How loud is your church worship service? Do people complain?
My first experiences with church sound level complaints was pretty flippant. I thought, “Seriously? Have you nothing more important to think about?” However, the truth of the matter is, church volume is something that cannot be ignored. If you have people in your congregation that complain about the volume being too loud, their volume with continue to increase until something happens.
When someone complains about the volume being too high, what’s your first reaction?
- Do you think those at the battle of Jericho complained about the volume?
- Wow! Really? We’ll have to re-check our levels next weekend.
- I’m sorry, let me turn that down for you.
I recommend the second reaction. There’s no need to start a battle. We’ve got more important things to do in the church than bicker about the volume like an old married couple.
The first thing you should do when faced with the too loud crowd, is purchase a decibel checker or sound level meter. It’s the best $70 or so bucks your sound team will ever spend.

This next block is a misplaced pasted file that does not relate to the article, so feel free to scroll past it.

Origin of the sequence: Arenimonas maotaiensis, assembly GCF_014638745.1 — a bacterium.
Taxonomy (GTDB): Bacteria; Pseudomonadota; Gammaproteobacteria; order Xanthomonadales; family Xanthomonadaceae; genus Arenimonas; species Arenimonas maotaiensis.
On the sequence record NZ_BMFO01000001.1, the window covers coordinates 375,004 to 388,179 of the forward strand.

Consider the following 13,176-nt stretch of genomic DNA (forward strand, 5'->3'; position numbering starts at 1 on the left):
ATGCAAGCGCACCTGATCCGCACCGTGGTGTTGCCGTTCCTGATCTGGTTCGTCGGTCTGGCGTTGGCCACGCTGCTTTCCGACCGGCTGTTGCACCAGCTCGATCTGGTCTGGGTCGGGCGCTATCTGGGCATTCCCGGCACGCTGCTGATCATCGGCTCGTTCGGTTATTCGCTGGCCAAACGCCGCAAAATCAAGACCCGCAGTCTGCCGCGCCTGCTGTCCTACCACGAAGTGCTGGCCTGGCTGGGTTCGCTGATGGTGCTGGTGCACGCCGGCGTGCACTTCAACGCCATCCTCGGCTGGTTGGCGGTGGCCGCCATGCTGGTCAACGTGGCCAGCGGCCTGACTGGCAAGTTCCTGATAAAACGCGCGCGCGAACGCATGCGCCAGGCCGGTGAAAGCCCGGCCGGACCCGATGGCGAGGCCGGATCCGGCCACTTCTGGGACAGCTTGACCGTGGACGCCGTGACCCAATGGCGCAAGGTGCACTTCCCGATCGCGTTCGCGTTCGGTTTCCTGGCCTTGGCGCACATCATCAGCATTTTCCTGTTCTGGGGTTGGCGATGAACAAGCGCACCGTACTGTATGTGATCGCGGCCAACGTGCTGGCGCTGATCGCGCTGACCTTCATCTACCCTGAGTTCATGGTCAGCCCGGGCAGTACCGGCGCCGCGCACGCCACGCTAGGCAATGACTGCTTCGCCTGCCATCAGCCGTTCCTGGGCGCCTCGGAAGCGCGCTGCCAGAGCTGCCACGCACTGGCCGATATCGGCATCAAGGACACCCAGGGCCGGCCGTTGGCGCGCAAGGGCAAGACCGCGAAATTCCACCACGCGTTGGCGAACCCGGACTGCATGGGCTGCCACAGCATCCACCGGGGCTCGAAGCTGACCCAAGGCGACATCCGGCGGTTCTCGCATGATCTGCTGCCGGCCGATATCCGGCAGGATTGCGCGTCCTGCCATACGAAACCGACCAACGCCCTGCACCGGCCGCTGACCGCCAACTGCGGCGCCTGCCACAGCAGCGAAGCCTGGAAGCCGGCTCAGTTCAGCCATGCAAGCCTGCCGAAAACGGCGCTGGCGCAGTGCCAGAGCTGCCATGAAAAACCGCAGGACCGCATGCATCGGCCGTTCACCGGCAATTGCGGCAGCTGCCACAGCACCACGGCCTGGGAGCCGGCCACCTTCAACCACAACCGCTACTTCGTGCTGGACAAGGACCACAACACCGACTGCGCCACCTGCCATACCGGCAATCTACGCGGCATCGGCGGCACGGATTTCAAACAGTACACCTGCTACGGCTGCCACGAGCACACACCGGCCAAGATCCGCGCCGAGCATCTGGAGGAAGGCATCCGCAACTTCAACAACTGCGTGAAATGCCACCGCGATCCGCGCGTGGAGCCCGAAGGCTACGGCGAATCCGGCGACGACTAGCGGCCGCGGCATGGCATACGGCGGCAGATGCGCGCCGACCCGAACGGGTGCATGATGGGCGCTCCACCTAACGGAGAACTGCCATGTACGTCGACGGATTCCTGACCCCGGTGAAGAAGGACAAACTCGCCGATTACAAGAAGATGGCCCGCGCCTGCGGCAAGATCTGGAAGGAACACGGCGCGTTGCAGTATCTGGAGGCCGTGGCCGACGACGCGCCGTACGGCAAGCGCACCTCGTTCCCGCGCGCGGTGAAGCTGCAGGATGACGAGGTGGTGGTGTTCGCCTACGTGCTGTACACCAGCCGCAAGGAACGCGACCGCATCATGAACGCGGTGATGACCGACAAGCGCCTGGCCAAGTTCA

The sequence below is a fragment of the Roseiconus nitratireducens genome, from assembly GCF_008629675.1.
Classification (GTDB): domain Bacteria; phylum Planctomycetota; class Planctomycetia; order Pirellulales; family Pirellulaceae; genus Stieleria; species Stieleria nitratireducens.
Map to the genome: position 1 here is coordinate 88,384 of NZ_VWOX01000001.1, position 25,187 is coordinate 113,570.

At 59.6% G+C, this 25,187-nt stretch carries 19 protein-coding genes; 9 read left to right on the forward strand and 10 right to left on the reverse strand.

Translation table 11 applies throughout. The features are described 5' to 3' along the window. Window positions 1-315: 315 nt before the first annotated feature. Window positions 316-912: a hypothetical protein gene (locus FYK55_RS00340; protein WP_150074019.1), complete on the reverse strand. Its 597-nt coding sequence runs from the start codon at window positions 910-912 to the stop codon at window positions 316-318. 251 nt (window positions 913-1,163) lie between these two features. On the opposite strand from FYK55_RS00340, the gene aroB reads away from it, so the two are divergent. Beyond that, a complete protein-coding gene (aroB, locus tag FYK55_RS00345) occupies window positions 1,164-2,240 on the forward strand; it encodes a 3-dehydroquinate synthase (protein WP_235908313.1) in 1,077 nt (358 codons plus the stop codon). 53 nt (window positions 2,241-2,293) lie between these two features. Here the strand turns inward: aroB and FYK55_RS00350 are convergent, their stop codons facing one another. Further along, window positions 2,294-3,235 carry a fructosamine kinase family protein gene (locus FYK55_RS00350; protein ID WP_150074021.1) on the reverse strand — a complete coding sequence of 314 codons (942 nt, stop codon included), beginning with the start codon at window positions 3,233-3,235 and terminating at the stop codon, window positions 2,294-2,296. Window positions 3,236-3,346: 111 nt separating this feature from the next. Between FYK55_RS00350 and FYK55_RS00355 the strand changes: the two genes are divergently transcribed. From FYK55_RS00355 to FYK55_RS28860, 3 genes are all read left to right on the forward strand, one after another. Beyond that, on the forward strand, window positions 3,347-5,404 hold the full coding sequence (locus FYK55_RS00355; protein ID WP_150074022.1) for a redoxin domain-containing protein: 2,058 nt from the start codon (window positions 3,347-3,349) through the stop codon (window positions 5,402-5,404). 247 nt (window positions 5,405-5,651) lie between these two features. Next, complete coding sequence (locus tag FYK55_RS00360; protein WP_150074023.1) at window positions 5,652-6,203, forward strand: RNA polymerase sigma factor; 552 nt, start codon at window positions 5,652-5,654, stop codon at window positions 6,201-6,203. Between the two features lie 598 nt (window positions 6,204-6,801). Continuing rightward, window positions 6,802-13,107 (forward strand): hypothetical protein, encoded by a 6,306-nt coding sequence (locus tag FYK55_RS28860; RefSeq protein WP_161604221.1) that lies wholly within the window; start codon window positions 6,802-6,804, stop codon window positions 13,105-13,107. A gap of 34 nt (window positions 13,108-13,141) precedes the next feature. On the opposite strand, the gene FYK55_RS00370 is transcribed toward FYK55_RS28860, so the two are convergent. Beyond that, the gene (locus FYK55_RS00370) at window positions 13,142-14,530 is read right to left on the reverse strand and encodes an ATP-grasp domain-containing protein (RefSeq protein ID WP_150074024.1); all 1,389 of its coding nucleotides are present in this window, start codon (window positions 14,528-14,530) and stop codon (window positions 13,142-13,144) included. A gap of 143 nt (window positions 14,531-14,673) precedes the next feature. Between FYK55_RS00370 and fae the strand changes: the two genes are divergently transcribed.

Once you’ve acquired your meter, check your levels before service during worship practice from different locations throughout the auditorium. I also suggest testing them in your booth location, as you may want to keep a steady check on the levels throughout the live service. During the service, implore some help and run level checks in various locations throughout the sanctuary. After doing this for a few weeks, you won’t have to do it with as much frequency, as you’ll have a better handle on the room
How Much Is Too Much
Depending on your church’s setup, this may vary from spot to spot. I remember an older couple who would regularly complain about the levels being too high, yet they would always sit right in front of the main speakers! I wasn’t able to completely deal with the complaints until I had some raw numbers on the decibel levels, before suggesting they try different seats due to their proximity.
Although decibel education is a great way to deal with this problem (learn more about decibel levels here), it doesn’t stop their. Remember that different people of different ages are sensitive to different frequencies. It isn’t that older people dislike electric guitars, it’s because electric guitars run a frequency range that can be a problem for those that are older.
If you were hoping for a numeric answer, you’re not going to find it (I used to run my sound at around 80-85 db with peaks in the low 90s). This number is going to vary from church building to church building, congregation to congregation and so on. The most important thing to keep in mind is that as a sound engineer, you are their to design the best experience possible for everyone. If there are those in your church who are uncomfortable, do your best to serve them.
Remember, running the sound board is an act of worship.
What have your experiences been with church worship sound levels?